I feel completely exhausted. It’s my first day in Nepal. I spent the morning and afternoon in a kind of mental trance, at the same time amazed with the scenery that unfolds before my eyes on this exotic stage right in front of me. I feel mentally tired with all the mental exercise that I have to do in order to understand and translate all this information that my brain captures. At the “golden hour” for photography (near sunset), I simply lack energy. I walk to a Nepalese restaurant, make a video out the window and sit down heavily on the cushions on the floor and finally order my first meal of the day.
Some time later, I leave the restaurant, feeling better as if I acquired suddenly new energy. When I reach the street my jaw drops and I feel amazed by the show of lights before me, hundreds of miniature lights fill the streets. The street is full of life. Some are street vendors. Others are devoted to their religious duties. I sit on the bench in the square and watch this amazing scenery. There are monks who murmur mantras, others sing, many seek blessing, each and everyone in a very particular way.
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As I allow myself to observe rather than photograph, thinking that I can have the same scene better the following day and a bit earlier so I can take advantage of the dusk light, I look forward to the next day and to seeing this visual show again.
The next day, I leave for the street late in the afternoon. I walk without haste, with no plans, just waiting for the right time. I look forward to exploring photographically from different perspectives, attempting something more creative.
 I watch people go by, their expressions, their looks, their body language. Completely absorbed in my task of mentally processing all the information of this exotic faces, colourful clothes and attire, I do not notice the time passing by. When I refocus my thoughts, I ask myself: where have all the people and the festival of lanterns gone? In fact, I notice that the human flow of people around the stupa is far less today. There are no lanterns, no candles … Disappointed, I go back to my guest house. I venture to ask the staff:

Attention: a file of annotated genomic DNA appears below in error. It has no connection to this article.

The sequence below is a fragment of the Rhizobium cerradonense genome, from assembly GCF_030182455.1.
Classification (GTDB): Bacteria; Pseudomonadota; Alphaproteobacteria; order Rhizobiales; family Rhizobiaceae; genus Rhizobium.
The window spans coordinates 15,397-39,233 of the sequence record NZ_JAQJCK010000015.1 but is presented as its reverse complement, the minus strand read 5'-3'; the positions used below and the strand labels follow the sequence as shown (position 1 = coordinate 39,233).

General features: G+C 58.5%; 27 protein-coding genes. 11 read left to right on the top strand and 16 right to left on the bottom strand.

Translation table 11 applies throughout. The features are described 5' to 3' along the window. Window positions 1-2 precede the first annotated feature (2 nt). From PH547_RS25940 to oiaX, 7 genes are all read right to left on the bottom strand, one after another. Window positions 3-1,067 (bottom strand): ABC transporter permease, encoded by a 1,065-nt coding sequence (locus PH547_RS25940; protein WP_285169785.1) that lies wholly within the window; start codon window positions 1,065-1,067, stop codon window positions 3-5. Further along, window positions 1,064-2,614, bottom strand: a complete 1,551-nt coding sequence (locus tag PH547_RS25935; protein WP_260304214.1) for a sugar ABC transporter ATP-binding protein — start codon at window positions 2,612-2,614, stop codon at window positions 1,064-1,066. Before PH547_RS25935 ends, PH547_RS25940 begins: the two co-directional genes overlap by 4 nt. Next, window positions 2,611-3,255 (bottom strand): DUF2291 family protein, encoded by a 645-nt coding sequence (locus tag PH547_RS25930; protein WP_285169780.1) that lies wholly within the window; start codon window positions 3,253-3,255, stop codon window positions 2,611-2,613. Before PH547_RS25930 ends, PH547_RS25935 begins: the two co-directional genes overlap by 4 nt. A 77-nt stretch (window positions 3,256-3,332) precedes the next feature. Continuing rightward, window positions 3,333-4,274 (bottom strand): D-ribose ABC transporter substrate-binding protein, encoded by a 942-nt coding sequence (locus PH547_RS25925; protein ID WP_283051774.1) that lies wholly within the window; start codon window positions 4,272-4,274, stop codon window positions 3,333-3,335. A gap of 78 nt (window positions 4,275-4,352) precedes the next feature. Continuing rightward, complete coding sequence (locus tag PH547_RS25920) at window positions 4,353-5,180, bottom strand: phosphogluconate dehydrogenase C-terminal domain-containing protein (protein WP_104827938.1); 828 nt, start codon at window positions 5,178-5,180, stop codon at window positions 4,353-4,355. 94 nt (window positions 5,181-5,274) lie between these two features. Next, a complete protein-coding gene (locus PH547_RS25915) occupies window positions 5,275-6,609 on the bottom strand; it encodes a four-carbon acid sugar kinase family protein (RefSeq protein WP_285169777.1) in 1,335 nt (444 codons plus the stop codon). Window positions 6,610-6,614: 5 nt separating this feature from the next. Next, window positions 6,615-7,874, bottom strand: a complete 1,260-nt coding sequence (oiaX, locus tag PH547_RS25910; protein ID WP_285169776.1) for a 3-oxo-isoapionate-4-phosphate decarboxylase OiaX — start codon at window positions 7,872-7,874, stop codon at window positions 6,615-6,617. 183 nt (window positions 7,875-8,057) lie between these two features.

– Where are the people with lanterns?
– “No today”
– And why was it there yesterday?
– “Because it was a special day”.
– Why was it special yesterday?
– “Do not know”…
Not satisfied with this answer, I keep asking here and there. With the difficulty of communication, I can only retain some meaningful words from each dialogue. However, when putting it all together I realise that the meaning of it… is that it was a new moon day and people light up lanterns as an expression of affection and desire for well-being to their loved relatives that have already left us, here on Mother Earth.
Without knowing it, I was also blessed with the opportunity to be in the right place at the right time …







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